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Oscars roundup: Shock and yaawwwnnnnn…

February 26, 2007

You knew who the Oscars were going to. You just knew it. So why watch this 232-minute spectacular? 

Yeah, they say only the accountants at PriceWaterhouse know for sure, but it’s rather interesting that:

  1. Oscar statueThey had Leonardo DiCaprio, an avid celebrity environmental champion, do a bit with Al Gore, who was likely going home with an Oscar as the odds-on favorite for Best Documentary with “An Inconvenient Truth” (he later won…a whopping 93% favorite to do so)
  2. They had the dynamic director trio of Steven Spielberg, Francis Ford Coppola and George Lucas present the Best Directing Oscar, which was likely going to odds-on (and sentimental) favorite Martin Scorsese for “The Departed”, which also won Best Picture.
    Great moment, even though it was on AFTER MIDNIGHT on the East Coast.

OK, just maybe someone read my post earlier this week… 🙂

The online options markets at InTrade and Hollywood Stock Exchange picked all but one Oscar winner, missing Alan Arkin’s upset over Eddie Murphy for Best Supporting Actor (only 27% chance to win on InTrade). We’ll have to see if those choices carried the office Oscar contest…

Some other quick thoughts after the jump…

  • Good showing by Pan’s Labyrinth! … the best movie no one has seen (I’ll get the DVD). The Mexican fantasy film took three Oscars (art direction, makeup, and cinematography), but failed to win the Best Foreign Film award.
  • Another surprise: “Happy Feet” beat “Cars” for Best Animated Feature. No surprise that, in a year where Al Gore’s documentary on global warming wins two Oscars, a movie about Antarctic penguins threatened by “big oil” takes the top prize.
    Conservative commentator Glenn Beck mentioned in the past that the film hid its propaganda well, not even mentioning the pro-activism plot in the marketing.
    It almost makes you want to choke on the complimentary champagne in your “green” hydrogen-powered limo. But hey, free champagne! More please!
  • The show, again, was WAY TOO LONG! In the end, the top four award (picture, actor, actress and director) were stuffed into the show’s final 20 minutes, all after midnight on the East Coast.
    Can we please move some of the technical awards (sound, mixing, costumes, set design, etc.) to the non-televised portion of the awards to save on time? Or else, please start the ceremony at 7 p.m. instead of 8:30 p.m., so we all don’t look like zombies in the morning. Brraaaaains! Coooofffeeee! Dooooughnuts!
  • Best line of the night came from the former vice-president and current environmentalist-in-chief (from AP … video here):

    Gore appeared with best-actor nominee Leonardo DiCaprio to praise organizers for implementing environmentally friendly practices in the show’s production.

    DiCaprio set up a gag with Gore, asking the 2000 presidential candidate if there was anything he wanted to announce.

    “I guess with a billion people watching, it’s as good a time as any. So my fellow Americans, I’m going to take this opportunity right here and now to formally announce my intentions …,” Gore said, his voice trailing away as the orchestra cut him off.

  • Congrats to Jennifer Hudson, for showing that America can’t be the ultimate arbiter of talent. She goes from American Idol reject to Academy-Award-winner for her role in Dreamgirls. And she outsang Beyonce on the Oscars stage in the medley of nominated songs from the movie. Good on you, Jennifer!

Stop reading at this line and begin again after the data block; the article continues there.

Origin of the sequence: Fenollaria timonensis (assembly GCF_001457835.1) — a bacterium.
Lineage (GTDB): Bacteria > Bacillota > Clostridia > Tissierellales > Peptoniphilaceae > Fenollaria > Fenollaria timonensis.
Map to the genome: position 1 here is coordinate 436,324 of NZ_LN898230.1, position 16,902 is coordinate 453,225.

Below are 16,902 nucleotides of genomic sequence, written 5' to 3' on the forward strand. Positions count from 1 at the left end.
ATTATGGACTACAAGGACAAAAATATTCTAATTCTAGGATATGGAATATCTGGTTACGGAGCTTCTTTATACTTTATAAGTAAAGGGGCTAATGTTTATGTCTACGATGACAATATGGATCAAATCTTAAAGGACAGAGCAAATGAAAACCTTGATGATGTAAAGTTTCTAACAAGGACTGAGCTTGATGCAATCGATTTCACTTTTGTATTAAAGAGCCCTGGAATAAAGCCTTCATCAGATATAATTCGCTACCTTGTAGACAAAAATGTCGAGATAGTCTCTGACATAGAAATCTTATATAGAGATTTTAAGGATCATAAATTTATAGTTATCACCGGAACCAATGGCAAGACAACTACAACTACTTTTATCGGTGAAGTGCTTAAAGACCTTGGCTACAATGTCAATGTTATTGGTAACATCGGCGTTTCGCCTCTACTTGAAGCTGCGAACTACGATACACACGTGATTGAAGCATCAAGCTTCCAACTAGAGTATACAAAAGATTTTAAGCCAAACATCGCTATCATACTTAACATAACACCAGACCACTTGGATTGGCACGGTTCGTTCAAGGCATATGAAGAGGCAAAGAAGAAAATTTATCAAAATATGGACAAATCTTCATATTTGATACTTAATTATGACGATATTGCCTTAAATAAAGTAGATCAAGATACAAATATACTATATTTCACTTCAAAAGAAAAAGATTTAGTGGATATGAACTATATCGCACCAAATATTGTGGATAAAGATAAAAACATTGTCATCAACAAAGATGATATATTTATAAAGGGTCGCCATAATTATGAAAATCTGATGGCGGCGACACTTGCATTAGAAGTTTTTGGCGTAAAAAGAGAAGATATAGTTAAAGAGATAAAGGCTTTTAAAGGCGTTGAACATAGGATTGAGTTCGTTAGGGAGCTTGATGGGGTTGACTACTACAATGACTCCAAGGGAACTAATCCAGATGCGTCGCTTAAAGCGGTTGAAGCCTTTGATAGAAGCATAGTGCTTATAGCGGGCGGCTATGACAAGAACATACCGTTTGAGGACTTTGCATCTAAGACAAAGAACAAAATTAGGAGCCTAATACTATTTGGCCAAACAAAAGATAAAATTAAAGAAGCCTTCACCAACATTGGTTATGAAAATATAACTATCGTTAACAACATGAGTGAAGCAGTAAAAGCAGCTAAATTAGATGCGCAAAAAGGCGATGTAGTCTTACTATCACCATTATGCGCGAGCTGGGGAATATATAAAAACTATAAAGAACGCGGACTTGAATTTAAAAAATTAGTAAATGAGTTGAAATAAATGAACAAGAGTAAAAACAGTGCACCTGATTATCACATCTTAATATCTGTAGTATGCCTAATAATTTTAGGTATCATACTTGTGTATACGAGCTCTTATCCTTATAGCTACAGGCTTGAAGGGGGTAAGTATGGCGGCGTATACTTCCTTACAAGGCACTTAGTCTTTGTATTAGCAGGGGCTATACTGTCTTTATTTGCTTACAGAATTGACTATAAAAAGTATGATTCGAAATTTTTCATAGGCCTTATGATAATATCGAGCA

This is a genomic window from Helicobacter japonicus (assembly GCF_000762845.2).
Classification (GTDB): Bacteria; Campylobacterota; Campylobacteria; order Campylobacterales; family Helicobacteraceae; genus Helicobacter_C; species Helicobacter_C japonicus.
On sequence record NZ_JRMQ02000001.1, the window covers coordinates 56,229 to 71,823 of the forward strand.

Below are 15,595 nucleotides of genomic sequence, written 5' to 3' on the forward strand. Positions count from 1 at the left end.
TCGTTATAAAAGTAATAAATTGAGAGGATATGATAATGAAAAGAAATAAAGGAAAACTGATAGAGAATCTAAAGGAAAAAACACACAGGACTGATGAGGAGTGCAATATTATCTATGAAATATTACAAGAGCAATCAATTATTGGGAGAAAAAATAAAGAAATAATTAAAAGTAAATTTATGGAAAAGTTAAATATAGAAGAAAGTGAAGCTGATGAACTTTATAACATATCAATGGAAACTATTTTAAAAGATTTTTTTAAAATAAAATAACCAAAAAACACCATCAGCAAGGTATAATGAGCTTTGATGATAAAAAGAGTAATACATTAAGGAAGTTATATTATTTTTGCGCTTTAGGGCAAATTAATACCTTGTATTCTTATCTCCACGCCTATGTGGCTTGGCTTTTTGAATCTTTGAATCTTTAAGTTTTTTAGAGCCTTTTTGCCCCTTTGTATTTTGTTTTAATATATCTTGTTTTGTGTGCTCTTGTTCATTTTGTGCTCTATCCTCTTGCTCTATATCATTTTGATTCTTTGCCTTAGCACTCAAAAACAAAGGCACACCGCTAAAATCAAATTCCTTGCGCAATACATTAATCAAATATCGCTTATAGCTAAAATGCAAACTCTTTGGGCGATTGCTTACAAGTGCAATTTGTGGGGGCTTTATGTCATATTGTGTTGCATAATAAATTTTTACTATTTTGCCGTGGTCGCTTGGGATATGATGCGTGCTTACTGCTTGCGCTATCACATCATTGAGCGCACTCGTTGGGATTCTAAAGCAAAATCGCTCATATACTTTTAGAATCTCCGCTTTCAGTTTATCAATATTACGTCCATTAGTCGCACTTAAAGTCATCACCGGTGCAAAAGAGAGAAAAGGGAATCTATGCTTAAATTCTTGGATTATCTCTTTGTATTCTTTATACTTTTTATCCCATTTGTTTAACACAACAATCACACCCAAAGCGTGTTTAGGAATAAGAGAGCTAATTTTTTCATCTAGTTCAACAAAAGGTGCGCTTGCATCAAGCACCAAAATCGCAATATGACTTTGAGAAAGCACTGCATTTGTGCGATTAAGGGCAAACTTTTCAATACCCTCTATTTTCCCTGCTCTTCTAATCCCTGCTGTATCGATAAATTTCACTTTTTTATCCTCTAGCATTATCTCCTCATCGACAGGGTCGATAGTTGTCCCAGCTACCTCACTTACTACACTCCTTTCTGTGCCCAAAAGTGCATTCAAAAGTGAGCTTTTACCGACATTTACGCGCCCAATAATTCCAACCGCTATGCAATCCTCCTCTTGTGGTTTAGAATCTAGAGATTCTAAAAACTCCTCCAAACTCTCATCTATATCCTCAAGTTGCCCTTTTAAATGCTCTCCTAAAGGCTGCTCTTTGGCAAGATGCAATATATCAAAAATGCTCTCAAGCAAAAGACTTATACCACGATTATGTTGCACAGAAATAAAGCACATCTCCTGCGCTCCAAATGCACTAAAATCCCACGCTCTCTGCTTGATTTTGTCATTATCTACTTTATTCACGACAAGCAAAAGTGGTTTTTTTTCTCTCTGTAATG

• The comedian song-and-dance segment starring Will Ferrell and Jack Black wasn’t that bad (video here).
  • If you’re Kevin O’Connell, I’m sorry man! Twentieth time’s the charm, right?
    From the AP:

    • The record holder for Oscar futility, sound engineer Kevin O’Connell, extended his losing streak to 19 nominations without a win. This time, O’Connell and two colleagues were nominated for sound mixing on “Apocalypto,” Mel Gibson’s portrait of the savage decline of the ancient Mayan empire, but they lost to another trio of sound engineers that worked on “Dreamgirls.””Apocalypto” lost in all three categories in which it was nominated, all for technical achievements.

  • If you missed the somewhat-entertaining Apple iPhone commercial tucked in the show last night, go see it on Apple’s site now. Or watch it here.
  • And finally, the reviews for the show are downright nasty, and well-deserved in my opinion:

    Tom Shales: “Alternately (and sometimes simultaneously) a bore and a horror, the 79th annual Academy Awards, televised live from Los Angeles on ABC, had a few bright spots to keep weary viewers propping their eyes open as midnight approached — even if they had never heard of, much less seen, many of the nominated films.”

    Nikky Finke: Where the monologue and the commentary ignored topical jokes ranging from Bald Britney to that other dead blonde bimbo, Anna Nicole Smith. As a friend emailed me, “this was like a Reagan era show.” That was the low-tech level of this year’s broadcast. Which makes me wonder in disbelief why the very rich Oscar telecast seriously stinted on tonight’s production values. Did Bernie The Accountant abscond with the show’s hefty budget? It was lacking in razzle-dazzle. It had no trash and flash. Halfway through this snore-fest, ABC was about to voluntarily pay the FCC $500,000 just to make Beyoncé’s boob pop out. …
    In summary, it was the night that the Academy finally killed off what used to be its show-stopper of a movie awards. The problem is that I and the rest of America are the ones who bear the scars of Oscars tonight, while Hollywood skips out the next morning to the doctor’s office for an emergency round of Botox.


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